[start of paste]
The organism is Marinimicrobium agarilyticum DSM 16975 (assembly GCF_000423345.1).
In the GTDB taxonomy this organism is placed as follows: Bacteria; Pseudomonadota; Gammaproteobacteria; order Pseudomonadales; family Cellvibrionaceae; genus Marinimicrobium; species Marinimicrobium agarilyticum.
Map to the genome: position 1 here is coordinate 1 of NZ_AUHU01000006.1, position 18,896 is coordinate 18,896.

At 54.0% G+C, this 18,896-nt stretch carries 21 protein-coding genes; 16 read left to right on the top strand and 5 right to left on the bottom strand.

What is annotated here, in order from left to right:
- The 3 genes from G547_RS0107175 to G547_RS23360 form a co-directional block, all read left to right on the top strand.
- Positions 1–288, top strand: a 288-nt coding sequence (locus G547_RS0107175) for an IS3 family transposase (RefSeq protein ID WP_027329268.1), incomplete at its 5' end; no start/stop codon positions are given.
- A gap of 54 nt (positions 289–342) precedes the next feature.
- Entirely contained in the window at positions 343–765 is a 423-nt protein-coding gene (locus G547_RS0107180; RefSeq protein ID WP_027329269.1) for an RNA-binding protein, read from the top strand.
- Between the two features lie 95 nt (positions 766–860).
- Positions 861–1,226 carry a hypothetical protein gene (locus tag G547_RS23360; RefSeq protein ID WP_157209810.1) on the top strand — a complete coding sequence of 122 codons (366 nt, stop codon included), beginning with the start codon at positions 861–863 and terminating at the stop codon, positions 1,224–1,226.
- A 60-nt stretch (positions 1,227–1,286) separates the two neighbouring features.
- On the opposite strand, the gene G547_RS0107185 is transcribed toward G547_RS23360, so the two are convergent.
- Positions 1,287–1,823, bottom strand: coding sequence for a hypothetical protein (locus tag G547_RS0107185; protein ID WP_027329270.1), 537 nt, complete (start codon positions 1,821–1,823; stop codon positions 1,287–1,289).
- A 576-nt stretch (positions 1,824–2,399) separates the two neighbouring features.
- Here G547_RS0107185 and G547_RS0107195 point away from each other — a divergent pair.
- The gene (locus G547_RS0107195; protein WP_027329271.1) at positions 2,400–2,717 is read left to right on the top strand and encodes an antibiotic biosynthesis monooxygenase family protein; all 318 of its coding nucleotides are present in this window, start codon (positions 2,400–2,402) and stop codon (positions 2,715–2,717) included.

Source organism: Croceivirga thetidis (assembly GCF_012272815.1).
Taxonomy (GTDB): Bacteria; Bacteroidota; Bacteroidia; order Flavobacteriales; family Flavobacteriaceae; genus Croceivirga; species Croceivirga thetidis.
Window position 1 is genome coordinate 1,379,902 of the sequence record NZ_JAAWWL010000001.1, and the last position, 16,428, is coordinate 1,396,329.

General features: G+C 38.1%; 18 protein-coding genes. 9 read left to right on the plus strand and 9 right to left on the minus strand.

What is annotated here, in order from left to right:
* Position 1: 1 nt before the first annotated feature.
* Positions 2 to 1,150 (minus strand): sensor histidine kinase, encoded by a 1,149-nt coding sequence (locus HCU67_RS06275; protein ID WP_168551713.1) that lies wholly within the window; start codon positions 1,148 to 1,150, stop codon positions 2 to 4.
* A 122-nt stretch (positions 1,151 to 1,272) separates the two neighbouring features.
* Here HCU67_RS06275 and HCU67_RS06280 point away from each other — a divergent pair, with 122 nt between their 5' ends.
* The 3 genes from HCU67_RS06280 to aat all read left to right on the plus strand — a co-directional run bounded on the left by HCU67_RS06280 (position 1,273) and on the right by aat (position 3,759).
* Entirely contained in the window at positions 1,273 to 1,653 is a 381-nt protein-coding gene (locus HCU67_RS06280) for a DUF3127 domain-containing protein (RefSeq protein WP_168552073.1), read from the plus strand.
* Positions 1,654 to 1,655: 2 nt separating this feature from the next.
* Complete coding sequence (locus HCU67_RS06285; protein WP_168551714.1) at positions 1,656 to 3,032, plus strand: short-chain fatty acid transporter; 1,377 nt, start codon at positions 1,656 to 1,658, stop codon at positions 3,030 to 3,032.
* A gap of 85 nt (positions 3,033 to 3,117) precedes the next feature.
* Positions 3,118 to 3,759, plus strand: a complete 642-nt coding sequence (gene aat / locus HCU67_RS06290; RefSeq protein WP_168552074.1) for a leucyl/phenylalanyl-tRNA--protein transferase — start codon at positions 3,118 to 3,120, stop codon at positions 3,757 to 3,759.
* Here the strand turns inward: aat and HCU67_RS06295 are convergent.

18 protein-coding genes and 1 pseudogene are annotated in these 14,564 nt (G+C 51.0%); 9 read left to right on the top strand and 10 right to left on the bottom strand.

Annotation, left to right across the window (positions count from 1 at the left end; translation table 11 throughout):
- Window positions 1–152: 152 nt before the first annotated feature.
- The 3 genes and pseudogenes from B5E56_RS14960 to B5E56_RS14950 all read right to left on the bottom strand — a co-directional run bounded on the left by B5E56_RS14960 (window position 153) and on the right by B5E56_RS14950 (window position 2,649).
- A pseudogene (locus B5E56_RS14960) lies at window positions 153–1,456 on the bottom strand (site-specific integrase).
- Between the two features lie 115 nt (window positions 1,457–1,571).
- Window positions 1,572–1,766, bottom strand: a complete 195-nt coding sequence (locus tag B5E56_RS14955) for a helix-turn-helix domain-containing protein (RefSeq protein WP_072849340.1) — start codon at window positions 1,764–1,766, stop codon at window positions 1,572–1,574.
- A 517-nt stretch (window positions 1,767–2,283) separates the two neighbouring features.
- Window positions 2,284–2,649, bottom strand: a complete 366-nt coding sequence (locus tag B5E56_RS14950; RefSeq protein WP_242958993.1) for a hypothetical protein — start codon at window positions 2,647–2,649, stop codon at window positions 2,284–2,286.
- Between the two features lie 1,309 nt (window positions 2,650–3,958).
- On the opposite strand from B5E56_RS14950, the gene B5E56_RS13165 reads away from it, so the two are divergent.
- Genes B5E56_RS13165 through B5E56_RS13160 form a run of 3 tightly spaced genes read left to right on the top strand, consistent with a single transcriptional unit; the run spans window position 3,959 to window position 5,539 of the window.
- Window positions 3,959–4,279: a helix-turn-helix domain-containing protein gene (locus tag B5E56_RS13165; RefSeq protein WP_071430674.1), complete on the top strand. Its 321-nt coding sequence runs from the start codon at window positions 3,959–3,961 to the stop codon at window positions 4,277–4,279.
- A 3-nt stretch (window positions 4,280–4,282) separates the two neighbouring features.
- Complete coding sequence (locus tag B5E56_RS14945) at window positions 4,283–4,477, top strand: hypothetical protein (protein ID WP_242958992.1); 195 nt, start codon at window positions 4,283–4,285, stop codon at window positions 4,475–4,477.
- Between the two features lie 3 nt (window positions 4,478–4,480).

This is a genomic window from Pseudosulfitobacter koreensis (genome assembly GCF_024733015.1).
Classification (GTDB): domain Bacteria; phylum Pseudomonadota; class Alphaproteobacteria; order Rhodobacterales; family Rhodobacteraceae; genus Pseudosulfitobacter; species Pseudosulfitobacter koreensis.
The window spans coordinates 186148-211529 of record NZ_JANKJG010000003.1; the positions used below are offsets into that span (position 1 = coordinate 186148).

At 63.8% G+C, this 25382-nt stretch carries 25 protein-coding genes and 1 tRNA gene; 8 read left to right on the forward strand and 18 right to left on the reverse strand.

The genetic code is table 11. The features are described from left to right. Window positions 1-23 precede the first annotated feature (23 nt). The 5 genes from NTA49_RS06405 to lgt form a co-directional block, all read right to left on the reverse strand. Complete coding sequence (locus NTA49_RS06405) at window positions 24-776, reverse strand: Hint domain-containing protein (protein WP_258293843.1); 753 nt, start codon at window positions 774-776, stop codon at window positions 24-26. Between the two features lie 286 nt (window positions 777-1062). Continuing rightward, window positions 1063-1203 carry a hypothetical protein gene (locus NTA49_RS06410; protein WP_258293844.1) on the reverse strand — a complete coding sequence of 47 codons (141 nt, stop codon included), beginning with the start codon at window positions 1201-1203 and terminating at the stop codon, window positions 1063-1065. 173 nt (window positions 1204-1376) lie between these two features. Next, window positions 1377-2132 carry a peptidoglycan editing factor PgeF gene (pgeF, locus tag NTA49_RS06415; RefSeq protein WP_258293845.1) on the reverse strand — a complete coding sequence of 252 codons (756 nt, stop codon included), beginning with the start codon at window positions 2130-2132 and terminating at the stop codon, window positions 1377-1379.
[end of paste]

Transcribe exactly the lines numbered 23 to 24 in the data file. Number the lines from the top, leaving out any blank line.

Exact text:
* Position 1: 1 nt before the first annotated feature.
* Positions 2 to 1,150 (minus strand): sensor histidine kinase, encoded by a 1,149-nt coding sequence (locus HCU67_RS06275; protein ID WP_168551713.1) that lies wholly within the window; start codon positions 1,148 to 1,150, stop codon positions 2 to 4.